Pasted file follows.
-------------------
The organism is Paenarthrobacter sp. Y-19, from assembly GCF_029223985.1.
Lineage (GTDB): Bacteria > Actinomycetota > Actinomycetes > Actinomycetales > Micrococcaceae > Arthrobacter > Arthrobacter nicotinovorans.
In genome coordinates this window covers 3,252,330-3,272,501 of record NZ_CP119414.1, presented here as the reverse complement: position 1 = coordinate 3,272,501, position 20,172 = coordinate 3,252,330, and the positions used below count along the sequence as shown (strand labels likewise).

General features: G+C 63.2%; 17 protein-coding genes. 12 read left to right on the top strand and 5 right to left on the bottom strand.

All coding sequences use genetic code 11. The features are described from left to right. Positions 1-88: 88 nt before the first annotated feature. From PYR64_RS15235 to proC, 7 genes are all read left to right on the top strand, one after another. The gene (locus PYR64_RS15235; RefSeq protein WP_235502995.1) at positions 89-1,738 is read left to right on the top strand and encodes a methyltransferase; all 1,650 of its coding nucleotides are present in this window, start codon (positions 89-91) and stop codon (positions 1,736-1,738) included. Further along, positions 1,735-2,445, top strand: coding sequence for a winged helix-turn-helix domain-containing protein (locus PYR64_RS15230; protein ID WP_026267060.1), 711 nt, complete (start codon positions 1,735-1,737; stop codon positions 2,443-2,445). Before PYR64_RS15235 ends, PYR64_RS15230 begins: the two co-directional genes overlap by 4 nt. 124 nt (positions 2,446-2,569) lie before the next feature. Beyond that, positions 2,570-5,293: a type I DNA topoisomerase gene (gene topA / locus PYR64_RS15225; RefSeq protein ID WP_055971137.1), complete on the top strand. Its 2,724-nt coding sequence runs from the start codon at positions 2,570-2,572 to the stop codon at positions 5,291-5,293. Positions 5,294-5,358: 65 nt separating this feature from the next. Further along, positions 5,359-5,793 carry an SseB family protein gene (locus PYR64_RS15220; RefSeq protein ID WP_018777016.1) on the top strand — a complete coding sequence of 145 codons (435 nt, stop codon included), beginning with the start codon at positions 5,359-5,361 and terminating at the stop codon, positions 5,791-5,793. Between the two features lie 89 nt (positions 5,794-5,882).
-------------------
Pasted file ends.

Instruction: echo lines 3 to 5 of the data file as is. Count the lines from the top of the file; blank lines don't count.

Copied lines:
In genome coordinates this window covers 3,252,330-3,272,501 of record NZ_CP119414.1, presented here as the reverse complement: position 1 = coordinate 3,272,501, position 20,172 = coordinate 3,252,330, and the positions used below count along the sequence as shown (strand labels likewise).

General features: G+C 63.2%; 17 protein-coding genes. 12 read left to right on the top strand and 5 right to left on the bottom strand.

All coding sequences use genetic code 11. The features are described from left to right. Positions 1-88: 88 nt before the first annotated feature. From PYR64_RS15235 to proC, 7 genes are all read left to right on the top strand, one after another. The gene (locus PYR64_RS15235; RefSeq protein WP_235502995.1) at positions 89-1,738 is read left to right on the top strand and encodes a methyltransferase; all 1,650 of its coding nucleotides are present in this window, start codon (positions 89-91) and stop codon (positions 1,736-1,738) included. Further along, positions 1,735-2,445, top strand: coding sequence for a winged helix-turn-helix domain-containing protein (locus PYR64_RS15230; protein ID WP_026267060.1), 711 nt, complete (start codon positions 1,735-1,737; stop codon positions 2,443-2,445). Before PYR64_RS15235 ends, PYR64_RS15230 begins: the two co-directional genes overlap by 4 nt. 124 nt (positions 2,446-2,569) lie before the next feature. Beyond that, positions 2,570-5,293: a type I DNA topoisomerase gene (gene topA / locus PYR64_RS15225; RefSeq protein ID WP_055971137.1), complete on the top strand. Its 2,724-nt coding sequence runs from the start codon at positions 2,570-2,572 to the stop codon at positions 5,291-5,293. Positions 5,294-5,358: 65 nt separating this feature from the next. Further along, positions 5,359-5,793 carry an SseB family protein gene (locus PYR64_RS15220; RefSeq protein ID WP_018777016.1) on the top strand — a complete coding sequence of 145 codons (435 nt, stop codon included), beginning with the start codon at positions 5,359-5,361 and terminating at the stop codon, positions 5,791-5,793. Between the two features lie 89 nt (positions 5,794-5,882).